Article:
As the betting industry peaks its interest in the millennial-friendly MMA betting genre, Fabio de Brito, CEO of FightAnalytics, says his company’s scouting models are unrivalled in combat sports, and more than capable of delivering inplay markets.
Mixed Martial Arts – more widely known as MMA – is a rising betting category, and one that could give operators the chance to capture a younger demographic of sports fans.
While enticing those elusive millennials is an industry-wide imperative, making markets on new sports is easier said than done, requiring specialist knowledge often beyond what the usual suspects can muster.
Hoping to carve out a space for itself in this evolving and untapped world of MMA betting is a littleheard of Brazilian start-up, Fight- Analytics, that has thus far been supplying in-fight data to various media organisations, both at home and in the US.
Having recognised the booming potential for MMA data in the betting industry, the firm is now turning its hand at odds compilation.
“I was surprised that I couldn’t find good statistics for fighting,” explains FightAnalytics founder and CEO, Fabio de Brito. “So once I realised there wasn’t anything really on the market I started creating my own mathematical model, here in my home.”
De Brito started watching fights in slow motion, he tells me, “so I can literally scout every move.”
After six months of trial and error he came up with a new model, capable of generating 3,000 pieces of info per fighter, per fight. A journalist by trade, de Brito’s passion for MMA – and side-job as an Muay Thai instructor – gives him access to in-fight acumen that others are willing to pay good money for.
“One of the hardest parts of doing statistics for MMA and combat sports, is the lack of tangible events,” de Brito continues. “In football, basketball or baseball, hitting a ball of scoring a goal is tangible, but in MMA nothing is.
“Even a very experienced fighter will struggle to really know if their strike has connected. Only the one being struck can really know.”
Yet such events need to be quantified for true statistics to be generated: what is a landed strike, and from which position is it truly significant to the outcome?
“I knew I had to solve this issue,” says de Brito. “So every time I faced the problem I came to my gym and asked my pupils to punch me in the face, in the belly, elbow me and so on. And all from different positions, so I can work out from this position it would be a significant strike, but from another position it would not be significant strike.
“I spent a lot of my time getting punched to see which strikes are really significant.”
The process may sound archaic, but the results have been fawned over by those who matter, and the company has started to snowball.
FightAnalytics is already the official supplier of statistics to Brazil’s leading broadcaster, numerous leagues such as California’s Combate Americas, and even USA Today, one of the largest media outlets in US. By popular demand, the company has just finished its first API. These successes have caught the attention of the betting industry, and more recently de Brito has been in talks with some for the big names in odds and data – CG Technology, Don Best and Betradar among them.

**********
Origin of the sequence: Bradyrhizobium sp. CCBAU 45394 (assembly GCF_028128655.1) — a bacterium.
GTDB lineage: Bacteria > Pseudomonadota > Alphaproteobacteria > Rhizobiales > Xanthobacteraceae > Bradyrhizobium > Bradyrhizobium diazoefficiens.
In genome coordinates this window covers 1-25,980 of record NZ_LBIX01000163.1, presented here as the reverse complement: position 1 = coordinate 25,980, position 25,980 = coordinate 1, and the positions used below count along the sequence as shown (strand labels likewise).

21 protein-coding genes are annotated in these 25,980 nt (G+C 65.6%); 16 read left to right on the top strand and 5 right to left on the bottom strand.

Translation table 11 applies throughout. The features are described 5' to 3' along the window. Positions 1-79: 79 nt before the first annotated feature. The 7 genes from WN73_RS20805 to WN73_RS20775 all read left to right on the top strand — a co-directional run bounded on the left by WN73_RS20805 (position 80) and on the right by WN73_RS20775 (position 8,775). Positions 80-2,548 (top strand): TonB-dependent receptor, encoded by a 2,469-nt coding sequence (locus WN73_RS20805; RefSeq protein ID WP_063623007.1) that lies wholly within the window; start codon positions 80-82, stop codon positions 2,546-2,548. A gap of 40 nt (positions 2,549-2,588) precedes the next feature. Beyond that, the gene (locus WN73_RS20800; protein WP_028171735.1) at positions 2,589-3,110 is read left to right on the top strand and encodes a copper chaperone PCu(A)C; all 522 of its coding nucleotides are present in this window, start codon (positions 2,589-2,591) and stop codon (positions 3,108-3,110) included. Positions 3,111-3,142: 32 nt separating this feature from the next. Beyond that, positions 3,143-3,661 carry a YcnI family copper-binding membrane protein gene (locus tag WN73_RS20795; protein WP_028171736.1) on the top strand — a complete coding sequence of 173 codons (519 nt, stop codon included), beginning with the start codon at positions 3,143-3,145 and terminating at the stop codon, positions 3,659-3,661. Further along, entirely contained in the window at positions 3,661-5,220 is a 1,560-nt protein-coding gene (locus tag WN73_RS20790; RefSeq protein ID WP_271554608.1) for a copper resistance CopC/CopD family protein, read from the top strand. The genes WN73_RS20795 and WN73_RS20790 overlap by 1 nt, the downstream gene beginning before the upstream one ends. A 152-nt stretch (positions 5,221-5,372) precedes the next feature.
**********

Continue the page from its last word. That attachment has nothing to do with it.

“In the last couple of months we’ve received a lot of validation for our product,” he adds. “The market seems very impressed with what we’re doing, the way MMA is growing worldwide and how MMA betting is growing as well. So we’re very confident about this next step.”
The sport still doesn’t attract as much betting as boxing does, he explains, “but things are changing.”
The MMA fanbase is much younger than boxing, but “they’ll come into more money as they get older.”
In any case, de Brito is confident that his models can do a better job at stats than are currently available for boxing. “To be honest, our scouting is better. Others are only scouting the number of strikes – not even if the strike was landed, or if it was strong. You’re not going to be able to do much with that.”
Crucially, de Brito assures, his data is “definitely sophisticated enough” to create odds for inplay betting.
“The companies we’ve spoken to say they’re putting a lot of effort and investment into their MMA product, partially because Europe is starting to enable inplay betting for MMA. In the US inplay is not as common, it’s not that popular yet, but that’s also changing. It takes public awareness as well, because they need to understand the inplay events too, in order to make a bet.”
Potential deals could see Fight- Analytics partnering with the likes of Betradar, to work on odds compilation together. Others might simply want to be supplied data so they can make their own odds, to predict the outcome of fights, or to use in live trading.
Whatever deals are struck, de Brito is committed to compiling odds himself. “We haven’t created odds yet, but it’s in our road map to do this year,” he explains. “And it’s not just MMA. We’re really passionate about combat sports so we want to use our models to cover boxing, kickboxing, jiu jitsu, karate. We can do stats and compile odds for all of it.”
The upcoming fight between MMA champion Conor McGregor and the boxer Floyd Mayweather is estimated to attract over $30m in wagers, in Nevada sportsbooks alone.